By now you will note that my customary “Sunday” post has this week moved to Tuesday. That’s because days like today don’t come around that often and I wanted to celebrate, and to share my thoughts with you on this rather auspicious occasion. There’s an excitement in the air that you can feel, almost touch, as the anticipation builds with a new optimism for what’s to come.  Today we look forward to resurrecting possibilities, and once again to the promise of hope and change. Because on this day our dreams are rekindled and we believe in a brighter future, one that is being reconstructed with new ideas and new potential. It’s time to stop peering through the rear-view mirror on what has been, and to begin to focus on what can and will be. There has been much fanfare leading up to this event, so much that I am hoping for all of our sakes that the outcome is not anticlimactic. And while I know that for some this day, like any other day, may bring more disappointment than joy, more sadness than happiness, more tears than laughter, as the evening falls upon us let’s all raise a glass to new hope, new beginnings and to good times for the coming years.

Yes, November 6, 2012 is a big day because (are you ready?) it’s my birthday! Happy Birthday to me! For those of you who know me well you are aware of just how big a day this is. For those of you who do not, may I remind you that ignorance is indeed bliss. In either case please rest assured in knowing that I love having birthdays if only because the alternative is not all that appealing to me.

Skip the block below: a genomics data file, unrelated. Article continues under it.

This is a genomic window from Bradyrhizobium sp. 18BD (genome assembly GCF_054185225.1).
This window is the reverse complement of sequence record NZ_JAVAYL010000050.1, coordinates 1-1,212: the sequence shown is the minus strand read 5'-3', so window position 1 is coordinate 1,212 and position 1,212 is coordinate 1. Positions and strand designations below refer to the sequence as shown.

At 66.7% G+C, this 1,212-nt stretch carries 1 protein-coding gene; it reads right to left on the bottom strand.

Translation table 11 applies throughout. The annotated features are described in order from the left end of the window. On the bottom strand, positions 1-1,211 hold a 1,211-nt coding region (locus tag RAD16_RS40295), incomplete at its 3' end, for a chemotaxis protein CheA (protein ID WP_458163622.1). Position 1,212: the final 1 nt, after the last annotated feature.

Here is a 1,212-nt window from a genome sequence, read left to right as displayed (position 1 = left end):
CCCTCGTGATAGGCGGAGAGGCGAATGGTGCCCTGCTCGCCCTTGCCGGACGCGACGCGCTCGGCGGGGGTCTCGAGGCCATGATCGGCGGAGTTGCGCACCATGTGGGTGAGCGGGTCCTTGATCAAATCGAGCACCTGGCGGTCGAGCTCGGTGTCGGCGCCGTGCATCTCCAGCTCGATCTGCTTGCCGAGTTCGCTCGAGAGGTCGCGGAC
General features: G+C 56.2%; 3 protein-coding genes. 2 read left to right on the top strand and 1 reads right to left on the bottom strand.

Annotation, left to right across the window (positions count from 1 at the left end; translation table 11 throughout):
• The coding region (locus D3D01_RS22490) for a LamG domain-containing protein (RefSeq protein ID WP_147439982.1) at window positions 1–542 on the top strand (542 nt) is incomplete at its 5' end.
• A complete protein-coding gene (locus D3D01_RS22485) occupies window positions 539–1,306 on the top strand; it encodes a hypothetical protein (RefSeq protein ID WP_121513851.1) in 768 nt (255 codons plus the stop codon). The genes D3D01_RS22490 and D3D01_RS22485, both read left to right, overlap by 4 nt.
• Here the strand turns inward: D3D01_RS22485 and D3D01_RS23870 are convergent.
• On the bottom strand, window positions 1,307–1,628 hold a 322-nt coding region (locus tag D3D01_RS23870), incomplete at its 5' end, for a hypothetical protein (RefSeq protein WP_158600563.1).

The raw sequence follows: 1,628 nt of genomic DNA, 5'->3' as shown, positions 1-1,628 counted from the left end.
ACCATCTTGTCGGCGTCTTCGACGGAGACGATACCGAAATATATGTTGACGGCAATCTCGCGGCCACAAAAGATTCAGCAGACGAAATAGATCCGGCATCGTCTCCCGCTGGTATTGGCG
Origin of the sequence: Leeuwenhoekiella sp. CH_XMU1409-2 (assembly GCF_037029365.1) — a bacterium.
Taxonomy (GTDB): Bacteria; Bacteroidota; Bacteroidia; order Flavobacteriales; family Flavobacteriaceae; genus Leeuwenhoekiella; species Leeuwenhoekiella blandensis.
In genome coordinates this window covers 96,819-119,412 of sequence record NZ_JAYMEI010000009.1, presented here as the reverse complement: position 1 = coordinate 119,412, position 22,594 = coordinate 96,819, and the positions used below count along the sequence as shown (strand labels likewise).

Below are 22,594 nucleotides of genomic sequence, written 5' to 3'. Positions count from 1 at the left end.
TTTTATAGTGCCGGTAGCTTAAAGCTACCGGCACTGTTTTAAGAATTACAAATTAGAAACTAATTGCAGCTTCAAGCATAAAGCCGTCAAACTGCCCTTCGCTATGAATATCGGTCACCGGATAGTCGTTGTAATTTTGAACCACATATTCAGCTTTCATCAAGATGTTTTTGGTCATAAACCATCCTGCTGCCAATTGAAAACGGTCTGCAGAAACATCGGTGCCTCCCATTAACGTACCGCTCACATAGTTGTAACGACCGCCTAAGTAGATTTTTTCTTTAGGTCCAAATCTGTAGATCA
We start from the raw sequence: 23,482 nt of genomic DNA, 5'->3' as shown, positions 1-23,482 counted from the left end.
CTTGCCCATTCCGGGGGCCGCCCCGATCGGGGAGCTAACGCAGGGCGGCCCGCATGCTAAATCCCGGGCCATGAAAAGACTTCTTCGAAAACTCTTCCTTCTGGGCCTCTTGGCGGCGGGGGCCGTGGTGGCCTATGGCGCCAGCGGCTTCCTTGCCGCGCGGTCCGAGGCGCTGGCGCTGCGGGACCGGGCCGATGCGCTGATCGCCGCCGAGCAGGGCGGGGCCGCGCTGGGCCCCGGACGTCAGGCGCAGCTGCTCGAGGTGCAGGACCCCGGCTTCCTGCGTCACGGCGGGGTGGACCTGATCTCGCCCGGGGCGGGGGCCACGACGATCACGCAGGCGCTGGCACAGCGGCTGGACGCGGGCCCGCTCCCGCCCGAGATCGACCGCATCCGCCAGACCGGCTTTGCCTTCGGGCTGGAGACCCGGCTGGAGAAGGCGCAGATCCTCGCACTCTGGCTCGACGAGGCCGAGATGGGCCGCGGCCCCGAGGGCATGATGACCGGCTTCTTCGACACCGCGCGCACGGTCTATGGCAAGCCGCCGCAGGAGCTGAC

And now I am off to a conference in Denver where 5 to 6 thousand people will have the chance to celebrate my birthday with me.  Oh yeah, while I’m at it, I’ll probably drop by the local pub tonight to see who’s going to be the next President of the USofA because I guess this is going to be a big day for one of those guys too.

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Up in the Air

I travel a fair bit for both business and pleasure but as much as I like the “being there” I’m not quite as crazy about the “getting there”. There’s just something about being locked up for hours in a very large metal tube that is wholly dependent upon a multitude of computerized parts that I find disconcerting. It’s not that I really think space junk will fall from the heavens and hit us smack on the nose, it’s just that if it does it has occurred to me that I don’t know how to fly. And at 37,000 feet off the ground that’s not, as Martha likes to say, “a good thing”. Nonetheless, for much of my adult life I have ignored these rather inconvenient thoughts, pulled on my lucky jeans, said a few prayers and made my way to the airport. Oh yeah, and popped a little white pill.